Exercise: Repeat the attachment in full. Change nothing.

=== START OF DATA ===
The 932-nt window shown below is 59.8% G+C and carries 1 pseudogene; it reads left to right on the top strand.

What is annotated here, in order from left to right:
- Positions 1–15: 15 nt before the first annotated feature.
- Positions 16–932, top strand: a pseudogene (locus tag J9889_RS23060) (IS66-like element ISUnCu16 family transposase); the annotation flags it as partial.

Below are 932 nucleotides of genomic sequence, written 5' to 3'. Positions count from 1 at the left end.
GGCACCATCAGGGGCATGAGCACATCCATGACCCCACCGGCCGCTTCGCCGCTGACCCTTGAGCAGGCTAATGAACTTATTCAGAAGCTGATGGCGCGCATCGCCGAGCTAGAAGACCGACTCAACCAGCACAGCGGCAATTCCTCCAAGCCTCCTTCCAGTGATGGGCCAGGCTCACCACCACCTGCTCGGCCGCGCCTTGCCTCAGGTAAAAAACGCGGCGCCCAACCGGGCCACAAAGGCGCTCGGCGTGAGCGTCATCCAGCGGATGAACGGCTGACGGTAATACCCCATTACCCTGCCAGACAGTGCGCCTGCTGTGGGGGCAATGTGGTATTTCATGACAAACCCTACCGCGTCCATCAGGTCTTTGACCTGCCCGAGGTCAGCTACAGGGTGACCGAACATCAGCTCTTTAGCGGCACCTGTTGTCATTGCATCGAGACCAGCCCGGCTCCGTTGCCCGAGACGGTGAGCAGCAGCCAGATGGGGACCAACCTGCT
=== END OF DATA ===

The 932-nt window shown below is 59.8% G+C and carries 1 pseudogene; it reads left to right on the top strand.

What is annotated here, in order from left to right:
- Positions 1–15: 15 nt before the first annotated feature.
- Positions 16–932, top strand: a pseudogene (locus tag J9889_RS23060) (IS66-like element ISUnCu16 family transposase); the annotation flags it as partial.

Below are 932 nucleotides of genomic sequence, written 5' to 3'. Positions count from 1 at the left end.
GGCACCATCAGGGGCATGAGCACATCCATGACCCCACCGGCCGCTTCGCCGCTGACCCTTGAGCAGGCTAATGAACTTATTCAGAAGCTGATGGCGCGCATCGCCGAGCTAGAAGACCGACTCAACCAGCACAGCGGCAATTCCTCCAAGCCTCCTTCCAGTGATGGGCCAGGCTCACCACCACCTGCTCGGCCGCGCCTTGCCTCAGGTAAAAAACGCGGCGCCCAACCGGGCCACAAAGGCGCTCGGCGTGAGCGTCATCCAGCGGATGAACGGCTGACGGTAATACCCCATTACCCTGCCAGACAGTGCGCCTGCTGTGGGGGCAATGTGGTATTTCATGACAAACCCTACCGCGTCCATCAGGTCTTTGACCTGCCCGAGGTCAGCTACAGGGTGACCGAACATCAGCTCTTTAGCGGCACCTGTTGTCATTGCATCGAGACCAGCCCGGCTCCGTTGCCCGAGACGGTGAGCAGCAGCCAGATGGGGACCAACCTGCT